The official student newspaper of Vanderbilt University

The Vanderbilt Hustler

The official student newspaper of Vanderbilt University
Since 1888
The official student newspaper of Vanderbilt University

The Vanderbilt Hustler

The official student newspaper of Vanderbilt University
The official student newspaper of Vanderbilt University

The Vanderbilt Hustler

The official student newspaper of Vanderbilt University

Andrew Maraniss reflects on his journey to “Strong Inside”

John Russell
Frye Gaillard interviews Perry Wallace and Andrew Maraniss about “Strong Inside” during a discussion of the book and life of Wallace. (John Russell/Vanderbilt)

One international student chose to attend Vanderbilt after reading “Strong Inside,” the story of Perry Wallace, a Vanderbilt alum and the first African American basketball player in the SEC.

At a welcome reception for international students several weeks ago, author Andrew Maraniss spoke with a young man from China who read “Strong Inside” and decided to attend Vanderbilt because he felt that if Perry Wallace could succeed at Vanderbilt, he could too.

Perry Wallace during Vanderbilt's 66-63 loss against Baylor at Memorial Gym Nashville, TN December 4, 2014.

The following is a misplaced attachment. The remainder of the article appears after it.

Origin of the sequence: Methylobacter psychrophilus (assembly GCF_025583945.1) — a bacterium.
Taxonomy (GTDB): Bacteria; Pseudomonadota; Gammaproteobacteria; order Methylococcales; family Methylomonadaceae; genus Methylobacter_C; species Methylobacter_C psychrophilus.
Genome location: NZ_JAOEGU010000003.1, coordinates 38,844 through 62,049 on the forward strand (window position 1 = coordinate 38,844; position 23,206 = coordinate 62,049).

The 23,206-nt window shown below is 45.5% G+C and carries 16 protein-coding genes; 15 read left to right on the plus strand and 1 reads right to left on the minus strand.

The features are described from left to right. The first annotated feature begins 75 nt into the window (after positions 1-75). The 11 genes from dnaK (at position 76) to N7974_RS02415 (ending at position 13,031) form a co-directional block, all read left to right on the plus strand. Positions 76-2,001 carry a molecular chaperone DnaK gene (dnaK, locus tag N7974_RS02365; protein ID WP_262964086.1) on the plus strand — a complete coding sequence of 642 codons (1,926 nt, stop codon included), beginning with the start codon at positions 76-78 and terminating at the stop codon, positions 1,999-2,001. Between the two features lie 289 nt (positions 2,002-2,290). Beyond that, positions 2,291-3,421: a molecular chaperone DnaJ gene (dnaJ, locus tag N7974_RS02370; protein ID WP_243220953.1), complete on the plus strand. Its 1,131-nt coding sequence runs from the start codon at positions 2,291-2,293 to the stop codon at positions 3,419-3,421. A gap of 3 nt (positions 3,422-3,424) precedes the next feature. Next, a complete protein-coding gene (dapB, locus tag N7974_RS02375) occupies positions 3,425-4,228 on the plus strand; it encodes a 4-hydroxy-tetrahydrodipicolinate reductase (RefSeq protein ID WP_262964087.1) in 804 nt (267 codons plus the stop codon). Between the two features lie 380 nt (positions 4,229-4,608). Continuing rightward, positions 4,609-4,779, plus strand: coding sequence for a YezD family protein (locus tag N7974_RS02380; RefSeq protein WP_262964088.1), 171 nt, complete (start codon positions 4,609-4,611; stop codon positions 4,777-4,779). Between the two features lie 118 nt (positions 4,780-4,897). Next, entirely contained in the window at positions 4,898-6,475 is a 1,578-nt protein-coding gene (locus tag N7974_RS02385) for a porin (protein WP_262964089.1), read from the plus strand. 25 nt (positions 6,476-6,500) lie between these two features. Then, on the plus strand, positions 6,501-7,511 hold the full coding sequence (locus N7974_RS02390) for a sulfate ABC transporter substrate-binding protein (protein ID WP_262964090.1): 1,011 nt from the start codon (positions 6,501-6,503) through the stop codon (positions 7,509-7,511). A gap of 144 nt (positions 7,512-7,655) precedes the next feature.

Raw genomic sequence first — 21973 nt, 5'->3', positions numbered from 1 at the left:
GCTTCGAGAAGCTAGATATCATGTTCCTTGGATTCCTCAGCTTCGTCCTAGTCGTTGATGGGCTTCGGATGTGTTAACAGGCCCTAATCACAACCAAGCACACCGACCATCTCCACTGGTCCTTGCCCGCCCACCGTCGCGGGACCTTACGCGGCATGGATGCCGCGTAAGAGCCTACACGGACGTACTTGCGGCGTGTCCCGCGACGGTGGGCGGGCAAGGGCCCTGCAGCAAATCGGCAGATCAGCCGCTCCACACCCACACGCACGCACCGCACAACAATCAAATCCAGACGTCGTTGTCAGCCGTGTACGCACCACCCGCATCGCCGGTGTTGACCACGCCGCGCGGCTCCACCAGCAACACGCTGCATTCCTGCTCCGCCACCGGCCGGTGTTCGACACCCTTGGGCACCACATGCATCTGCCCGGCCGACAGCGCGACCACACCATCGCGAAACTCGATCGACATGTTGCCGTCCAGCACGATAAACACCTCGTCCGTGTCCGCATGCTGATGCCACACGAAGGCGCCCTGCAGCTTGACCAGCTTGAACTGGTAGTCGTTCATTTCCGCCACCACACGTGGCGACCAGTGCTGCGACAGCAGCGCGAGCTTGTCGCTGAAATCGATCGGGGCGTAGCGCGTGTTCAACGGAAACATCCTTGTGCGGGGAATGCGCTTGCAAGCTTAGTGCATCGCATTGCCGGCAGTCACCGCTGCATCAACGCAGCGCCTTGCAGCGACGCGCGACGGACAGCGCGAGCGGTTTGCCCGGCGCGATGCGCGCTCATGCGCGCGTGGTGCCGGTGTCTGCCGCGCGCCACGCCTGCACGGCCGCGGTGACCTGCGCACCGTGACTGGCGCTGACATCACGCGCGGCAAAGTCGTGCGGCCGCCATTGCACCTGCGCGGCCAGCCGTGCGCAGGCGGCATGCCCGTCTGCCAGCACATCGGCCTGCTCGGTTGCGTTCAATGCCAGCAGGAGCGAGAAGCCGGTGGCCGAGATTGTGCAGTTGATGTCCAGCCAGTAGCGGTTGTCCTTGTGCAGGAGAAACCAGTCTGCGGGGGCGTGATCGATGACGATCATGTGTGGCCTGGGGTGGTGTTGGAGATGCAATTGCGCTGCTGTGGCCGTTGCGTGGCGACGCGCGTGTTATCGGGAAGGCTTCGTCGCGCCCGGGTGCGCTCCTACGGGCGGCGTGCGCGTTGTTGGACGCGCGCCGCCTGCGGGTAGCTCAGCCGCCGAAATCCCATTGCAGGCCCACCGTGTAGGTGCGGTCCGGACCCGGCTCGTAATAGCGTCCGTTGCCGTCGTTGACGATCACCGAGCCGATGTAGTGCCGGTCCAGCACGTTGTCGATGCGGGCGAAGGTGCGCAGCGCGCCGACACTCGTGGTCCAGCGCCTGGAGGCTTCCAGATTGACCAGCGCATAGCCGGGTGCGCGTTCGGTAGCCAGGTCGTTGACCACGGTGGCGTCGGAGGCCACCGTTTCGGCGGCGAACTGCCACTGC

Perry Wallace during Vanderbilt’s 66-63 loss against Baylor at Memorial Gym Nashville, TN December 4, 2014.

“To see the reach of the book all the way across the world was really cool,” Maraniss said.

Maraniss’ interest in the story of Perry Wallace began with a paper he wrote for a black history class as an undergraduate student at Vanderbilt. Maraniss thought sports wouldn’t be a serious enough topic to write about in college, and he was surprised when his professor approved the idea. After writing this paper about Wallace’s experience as the first African American basketball player in the SEC, Maraniss was still curious about Wallace’s story.

“I thought it was the most interesting story that I had ever heard that had never really been told to a large audience,” Maraniss said. “And so I felt this sense of responsibility in a good way. If I know this story, and this story needs to be told, and no one else is telling it, then I’d better do it, you know?”

About two decades later, Maraniss’ interest in Wallace’s story led to eight years of research and writing and eventually the final product: “Strong Inside,” a complete biography of Perry Wallace and this year’s Commons Reading.

On Tuesday Sept. 27, Maraniss will speak about the book at the annual Lawson Lecture, joined by Wallace and his former teammate Godfrey Dillard.

An early start

Sports and writing have long been Andrew Maraniss’ passions–as a five year old, he was writing his own sports magazine with previews of each MLB team and their prospects for the 1976 season. At 13, Maraniss wrote columns about his hometown team, the Packers, and compiled them into his “AJ’s Sports Journal.”